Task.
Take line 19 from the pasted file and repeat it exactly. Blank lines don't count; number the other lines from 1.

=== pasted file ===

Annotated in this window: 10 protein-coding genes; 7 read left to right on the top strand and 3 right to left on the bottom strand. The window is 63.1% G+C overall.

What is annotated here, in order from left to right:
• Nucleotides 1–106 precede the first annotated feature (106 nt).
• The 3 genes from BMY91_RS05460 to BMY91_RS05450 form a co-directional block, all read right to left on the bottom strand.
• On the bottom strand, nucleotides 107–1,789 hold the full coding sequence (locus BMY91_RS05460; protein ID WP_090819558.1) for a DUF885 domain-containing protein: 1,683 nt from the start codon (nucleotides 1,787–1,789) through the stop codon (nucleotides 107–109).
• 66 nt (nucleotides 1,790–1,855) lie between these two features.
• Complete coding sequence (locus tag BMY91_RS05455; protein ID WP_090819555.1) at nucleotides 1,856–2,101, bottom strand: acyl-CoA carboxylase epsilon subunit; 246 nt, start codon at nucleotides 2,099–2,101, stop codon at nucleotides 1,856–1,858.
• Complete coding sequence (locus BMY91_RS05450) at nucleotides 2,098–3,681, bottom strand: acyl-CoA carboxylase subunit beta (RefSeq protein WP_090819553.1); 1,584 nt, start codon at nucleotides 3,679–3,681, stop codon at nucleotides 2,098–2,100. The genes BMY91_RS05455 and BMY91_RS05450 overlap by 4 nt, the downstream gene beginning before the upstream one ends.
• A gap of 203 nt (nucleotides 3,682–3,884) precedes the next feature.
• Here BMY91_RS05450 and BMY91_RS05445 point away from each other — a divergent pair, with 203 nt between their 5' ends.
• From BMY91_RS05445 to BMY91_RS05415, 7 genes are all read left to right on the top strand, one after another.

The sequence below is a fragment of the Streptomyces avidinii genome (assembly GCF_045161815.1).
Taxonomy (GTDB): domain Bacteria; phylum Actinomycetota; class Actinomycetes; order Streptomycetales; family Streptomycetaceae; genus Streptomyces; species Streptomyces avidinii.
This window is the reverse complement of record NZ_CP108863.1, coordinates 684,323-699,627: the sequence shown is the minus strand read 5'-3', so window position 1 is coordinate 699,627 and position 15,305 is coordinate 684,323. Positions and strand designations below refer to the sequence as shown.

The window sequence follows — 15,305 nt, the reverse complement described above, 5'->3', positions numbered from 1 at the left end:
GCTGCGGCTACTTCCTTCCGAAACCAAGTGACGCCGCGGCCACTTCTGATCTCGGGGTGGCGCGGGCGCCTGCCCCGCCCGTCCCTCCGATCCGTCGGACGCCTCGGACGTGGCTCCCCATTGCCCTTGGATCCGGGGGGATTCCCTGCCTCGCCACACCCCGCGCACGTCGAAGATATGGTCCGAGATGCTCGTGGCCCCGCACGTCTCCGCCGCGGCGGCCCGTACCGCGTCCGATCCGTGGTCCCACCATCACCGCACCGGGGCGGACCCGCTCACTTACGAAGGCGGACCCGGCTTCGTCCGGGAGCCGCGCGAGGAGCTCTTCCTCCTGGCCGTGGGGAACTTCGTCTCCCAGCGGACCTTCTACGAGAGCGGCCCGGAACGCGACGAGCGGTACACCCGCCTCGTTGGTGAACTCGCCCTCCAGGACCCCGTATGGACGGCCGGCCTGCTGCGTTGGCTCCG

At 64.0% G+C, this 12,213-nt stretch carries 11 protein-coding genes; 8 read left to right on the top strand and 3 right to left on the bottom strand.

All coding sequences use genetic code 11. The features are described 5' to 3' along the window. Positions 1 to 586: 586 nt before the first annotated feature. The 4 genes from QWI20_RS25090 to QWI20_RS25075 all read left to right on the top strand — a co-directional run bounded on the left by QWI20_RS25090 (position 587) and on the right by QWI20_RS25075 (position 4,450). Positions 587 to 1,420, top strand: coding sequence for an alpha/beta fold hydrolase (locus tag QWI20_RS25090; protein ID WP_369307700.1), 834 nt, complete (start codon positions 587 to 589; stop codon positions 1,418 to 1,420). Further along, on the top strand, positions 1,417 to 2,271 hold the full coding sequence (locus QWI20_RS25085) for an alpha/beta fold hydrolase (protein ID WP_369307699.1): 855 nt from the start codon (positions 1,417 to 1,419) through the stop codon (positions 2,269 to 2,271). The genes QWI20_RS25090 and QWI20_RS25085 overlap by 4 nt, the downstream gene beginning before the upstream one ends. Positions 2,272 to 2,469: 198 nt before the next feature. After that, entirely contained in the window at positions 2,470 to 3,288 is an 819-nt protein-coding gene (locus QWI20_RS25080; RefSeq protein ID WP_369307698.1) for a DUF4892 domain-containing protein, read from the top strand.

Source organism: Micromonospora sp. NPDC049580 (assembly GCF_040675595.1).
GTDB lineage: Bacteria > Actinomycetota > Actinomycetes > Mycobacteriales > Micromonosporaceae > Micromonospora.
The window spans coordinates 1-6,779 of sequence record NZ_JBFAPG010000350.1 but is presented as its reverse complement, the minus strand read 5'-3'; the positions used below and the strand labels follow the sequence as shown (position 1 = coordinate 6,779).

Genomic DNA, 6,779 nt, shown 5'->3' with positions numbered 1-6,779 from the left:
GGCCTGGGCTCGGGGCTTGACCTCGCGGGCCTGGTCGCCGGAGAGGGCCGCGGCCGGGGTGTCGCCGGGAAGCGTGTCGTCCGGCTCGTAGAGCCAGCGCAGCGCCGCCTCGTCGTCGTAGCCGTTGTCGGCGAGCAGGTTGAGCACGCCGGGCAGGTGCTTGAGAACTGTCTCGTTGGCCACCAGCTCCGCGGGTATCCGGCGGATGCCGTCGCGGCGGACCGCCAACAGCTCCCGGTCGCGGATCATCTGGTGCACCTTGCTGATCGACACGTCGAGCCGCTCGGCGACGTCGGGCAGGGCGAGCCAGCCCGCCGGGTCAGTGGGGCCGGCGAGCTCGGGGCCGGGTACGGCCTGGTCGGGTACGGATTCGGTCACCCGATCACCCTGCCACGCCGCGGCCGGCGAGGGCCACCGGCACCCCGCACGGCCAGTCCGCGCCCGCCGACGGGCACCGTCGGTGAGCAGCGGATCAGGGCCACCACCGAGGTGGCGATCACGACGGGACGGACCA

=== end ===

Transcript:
Source organism: Micromonospora sp. NPDC049580 (assembly GCF_040675595.1).